Tens of thousands at-risk Wakefield residents "should not meet indoors" when restrictions ease
Tens of thousands vulnerable residents in Wakefield are still advised not to meet friends and family inside from next week, despite coronavirus lockdown rules coming to an end.
Clinically extremely vulnerable people – who were told to shield from March last year until just a few months ago – have been issued new Government guidance ahead of "Freedom Day", which includes avoiding the unvaccinated and continuing to meet people outside.
Disability equality charity Scope said that while lots of people who have been identified as vulnerable during the pandemic are looking forward to the country opening up, many are still “extremely concerned”.
NHS Digital figures show 21,640 patients in Wakefield were classed as clinically extremely vulnerable as of July 6.
Of them, 22% were aged between 70-79 – the largest proportion of all age groups.
There were also 320 children on the list, who will be subject to this new guidance, as well as a further 1,160 patients aged 90 and over.
Though social distancing restrictions will end on Monday (July 19), 3.8 million clinically extremely vulnerable people across England have been issued separate advice.
It suggests they should meet others outdoors wherever possible to reduce the risk of airborne transmission, and ensure that indoor spaces are well ventilated.
Other suggested measures include “considering whether you and those you are meeting have been vaccinated”, as well as asking friends and family to take a lateral flow test before visiting.
Though they will be advised to follow the guidance that applies to the rest of the population for shopping, they may still wish to do so at "quieter times", the guidance says.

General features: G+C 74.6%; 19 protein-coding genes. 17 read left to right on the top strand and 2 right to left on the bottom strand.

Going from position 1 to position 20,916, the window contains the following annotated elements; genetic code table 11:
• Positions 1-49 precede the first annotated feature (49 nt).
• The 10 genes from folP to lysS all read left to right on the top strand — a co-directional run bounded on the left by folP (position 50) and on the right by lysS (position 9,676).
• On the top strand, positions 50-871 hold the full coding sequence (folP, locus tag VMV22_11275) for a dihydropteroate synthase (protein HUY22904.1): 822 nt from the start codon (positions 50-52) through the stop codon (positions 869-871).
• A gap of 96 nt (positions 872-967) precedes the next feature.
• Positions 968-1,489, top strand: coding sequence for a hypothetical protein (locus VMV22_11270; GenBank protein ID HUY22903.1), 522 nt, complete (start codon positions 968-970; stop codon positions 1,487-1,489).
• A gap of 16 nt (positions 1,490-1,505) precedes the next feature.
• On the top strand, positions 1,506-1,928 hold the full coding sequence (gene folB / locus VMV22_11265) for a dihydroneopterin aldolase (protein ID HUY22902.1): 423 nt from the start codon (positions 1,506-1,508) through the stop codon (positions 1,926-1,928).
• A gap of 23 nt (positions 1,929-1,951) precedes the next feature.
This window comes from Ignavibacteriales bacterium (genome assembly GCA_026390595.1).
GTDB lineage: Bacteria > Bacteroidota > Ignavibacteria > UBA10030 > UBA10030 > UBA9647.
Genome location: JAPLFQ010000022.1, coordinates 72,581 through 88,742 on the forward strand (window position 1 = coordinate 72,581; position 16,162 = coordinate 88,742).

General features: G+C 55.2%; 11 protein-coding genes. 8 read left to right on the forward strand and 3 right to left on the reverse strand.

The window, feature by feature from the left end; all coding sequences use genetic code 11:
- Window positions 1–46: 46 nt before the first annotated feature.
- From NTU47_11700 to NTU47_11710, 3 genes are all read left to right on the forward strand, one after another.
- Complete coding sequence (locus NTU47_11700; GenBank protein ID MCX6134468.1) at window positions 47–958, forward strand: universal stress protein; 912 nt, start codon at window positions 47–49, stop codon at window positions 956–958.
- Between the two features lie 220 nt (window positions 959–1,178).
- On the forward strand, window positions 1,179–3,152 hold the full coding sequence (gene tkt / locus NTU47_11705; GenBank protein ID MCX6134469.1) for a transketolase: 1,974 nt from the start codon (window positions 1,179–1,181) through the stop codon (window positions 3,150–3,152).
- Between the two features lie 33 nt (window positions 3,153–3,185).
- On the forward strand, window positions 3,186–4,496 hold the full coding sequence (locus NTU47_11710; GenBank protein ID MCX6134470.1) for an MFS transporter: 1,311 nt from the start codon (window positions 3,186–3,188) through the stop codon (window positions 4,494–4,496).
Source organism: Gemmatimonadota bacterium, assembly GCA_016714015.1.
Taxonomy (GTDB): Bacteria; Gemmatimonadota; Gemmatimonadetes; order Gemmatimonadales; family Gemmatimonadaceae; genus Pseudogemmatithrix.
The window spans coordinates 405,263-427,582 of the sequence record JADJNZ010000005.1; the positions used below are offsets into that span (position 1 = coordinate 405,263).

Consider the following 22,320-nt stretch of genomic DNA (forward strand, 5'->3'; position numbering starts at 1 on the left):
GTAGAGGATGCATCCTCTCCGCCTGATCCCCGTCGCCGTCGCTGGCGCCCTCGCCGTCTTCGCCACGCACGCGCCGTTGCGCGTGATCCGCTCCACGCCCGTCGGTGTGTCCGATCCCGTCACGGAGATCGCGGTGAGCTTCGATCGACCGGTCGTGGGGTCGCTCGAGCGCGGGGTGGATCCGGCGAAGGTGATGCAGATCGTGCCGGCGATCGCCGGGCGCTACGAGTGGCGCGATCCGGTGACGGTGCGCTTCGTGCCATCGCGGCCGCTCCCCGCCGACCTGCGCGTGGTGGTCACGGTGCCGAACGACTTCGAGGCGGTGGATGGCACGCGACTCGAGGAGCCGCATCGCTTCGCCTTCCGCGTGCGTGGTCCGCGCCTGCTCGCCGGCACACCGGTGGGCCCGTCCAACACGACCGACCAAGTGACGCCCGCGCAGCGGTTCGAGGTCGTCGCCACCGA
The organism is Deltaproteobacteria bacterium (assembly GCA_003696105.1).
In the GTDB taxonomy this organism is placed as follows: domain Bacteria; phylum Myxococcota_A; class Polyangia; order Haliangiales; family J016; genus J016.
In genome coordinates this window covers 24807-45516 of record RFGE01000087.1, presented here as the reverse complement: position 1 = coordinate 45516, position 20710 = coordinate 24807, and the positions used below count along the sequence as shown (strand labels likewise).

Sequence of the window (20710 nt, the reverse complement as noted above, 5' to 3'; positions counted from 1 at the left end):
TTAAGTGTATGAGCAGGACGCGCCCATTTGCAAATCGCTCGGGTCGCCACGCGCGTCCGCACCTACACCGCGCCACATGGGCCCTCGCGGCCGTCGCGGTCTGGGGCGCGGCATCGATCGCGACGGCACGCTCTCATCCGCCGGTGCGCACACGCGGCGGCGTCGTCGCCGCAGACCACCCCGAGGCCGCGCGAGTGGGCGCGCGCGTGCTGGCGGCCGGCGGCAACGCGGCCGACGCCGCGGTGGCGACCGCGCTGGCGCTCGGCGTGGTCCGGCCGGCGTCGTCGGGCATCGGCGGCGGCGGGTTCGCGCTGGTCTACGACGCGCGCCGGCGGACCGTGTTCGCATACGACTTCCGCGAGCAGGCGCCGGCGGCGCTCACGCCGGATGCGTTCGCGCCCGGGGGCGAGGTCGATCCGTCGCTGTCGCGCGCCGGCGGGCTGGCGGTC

Louise Rubin, Scope's head of policy and campaigns, said those impacted feel they are on their own, having to rely on others taking responsibility, and without the support to keep themselves safe.
She questioned why the Government was taking away vital assistance when Prime Minister Boris Johnson had said the pandemic was not over.
Ms Rubin added: “Those most at risk have no concrete or consistent protections at work. Supermarket priority slots have been taken away. Furlough is due to come to an end.
“This guidance is essentially asking people to shield, without offering even the minimal support which has been available throughout the pandemic.”
Steven McIntosh, executive director of advocacy and communications at Macmillan Cancer Support, said many people with cancer were “desperately worried” about how they will stay safe.
The most common reason people in Wakefield have been classed as vulnerable is because they were identified by an Oxford University tool which assesses multiple factors to determine whether someone is at risk.
This applied to 37% of patients in the area, where a reason was provided, and was followed by those with respiratory conditions that cause breathing difficulties (23%).
New figures from the Office for National Statistics for June 21-26 show that 29% of clinically extremely vulnerable people across England were continuing to isolate themselves, despite the shielding guidance being relaxed in April.
Just 37% reported feeling comfortable or very comfortable going to hospitality, cultural or educational settings, compared with 70% going to a hospital or GP surgery.
A spokesman for the Department of Health and Social Care said the most effective form of protection is vaccination.
He added: "By July 19 everyone that is aged 40 and over, along with the clinically extremely vulnerable, will have been offered their second dose."